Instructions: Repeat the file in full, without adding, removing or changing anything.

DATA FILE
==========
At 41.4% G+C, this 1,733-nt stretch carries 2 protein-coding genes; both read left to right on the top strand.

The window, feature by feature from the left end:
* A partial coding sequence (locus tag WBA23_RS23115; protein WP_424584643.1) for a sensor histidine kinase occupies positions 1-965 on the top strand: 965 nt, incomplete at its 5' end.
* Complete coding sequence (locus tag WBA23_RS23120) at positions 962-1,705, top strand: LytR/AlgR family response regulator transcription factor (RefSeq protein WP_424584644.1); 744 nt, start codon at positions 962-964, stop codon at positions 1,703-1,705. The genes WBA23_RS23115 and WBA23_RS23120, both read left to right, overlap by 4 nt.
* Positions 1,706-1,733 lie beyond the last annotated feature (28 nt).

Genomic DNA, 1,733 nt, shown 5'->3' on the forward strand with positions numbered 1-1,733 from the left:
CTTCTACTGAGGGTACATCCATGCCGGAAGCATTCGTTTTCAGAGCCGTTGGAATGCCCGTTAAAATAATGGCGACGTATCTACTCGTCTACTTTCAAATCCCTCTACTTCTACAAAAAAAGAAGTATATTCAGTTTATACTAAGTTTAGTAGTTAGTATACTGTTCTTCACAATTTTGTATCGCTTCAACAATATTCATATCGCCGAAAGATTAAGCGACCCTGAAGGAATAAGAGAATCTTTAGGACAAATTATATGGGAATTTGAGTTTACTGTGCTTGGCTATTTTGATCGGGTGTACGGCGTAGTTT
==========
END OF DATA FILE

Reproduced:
At 41.4% G+C, this 1,733-nt stretch carries 2 protein-coding genes; both read left to right on the top strand.

The window, feature by feature from the left end:
* A partial coding sequence (locus tag WBA23_RS23115; protein WP_424584643.1) for a sensor histidine kinase occupies positions 1-965 on the top strand: 965 nt, incomplete at its 5' end.
* Complete coding sequence (locus tag WBA23_RS23120) at positions 962-1,705, top strand: LytR/AlgR family response regulator transcription factor (RefSeq protein WP_424584644.1); 744 nt, start codon at positions 962-964, stop codon at positions 1,703-1,705. The genes WBA23_RS23115 and WBA23_RS23120, both read left to right, overlap by 4 nt.
* Positions 1,706-1,733 lie beyond the last annotated feature (28 nt).

Genomic DNA, 1,733 nt, shown 5'->3' on the forward strand with positions numbered 1-1,733 from the left:
CTTCTACTGAGGGTACATCCATGCCGGAAGCATTCGTTTTCAGAGCCGTTGGAATGCCCGTTAAAATAATGGCGACGTATCTACTCGTCTACTTTCAAATCCCTCTACTTCTACAAAAAAAGAAGTATATTCAGTTTATACTAAGTTTAGTAGTTAGTATACTGTTCTTCACAATTTTGTATCGCTTCAACAATATTCATATCGCCGAAAGATTAAGCGACCCTGAAGGAATAAGAGAATCTTTAGGACAAATTATATGGGAATTTGAGTTTACTGTGCTTGGCTATTTTGATCGGGTGTACGGCGTAGTTT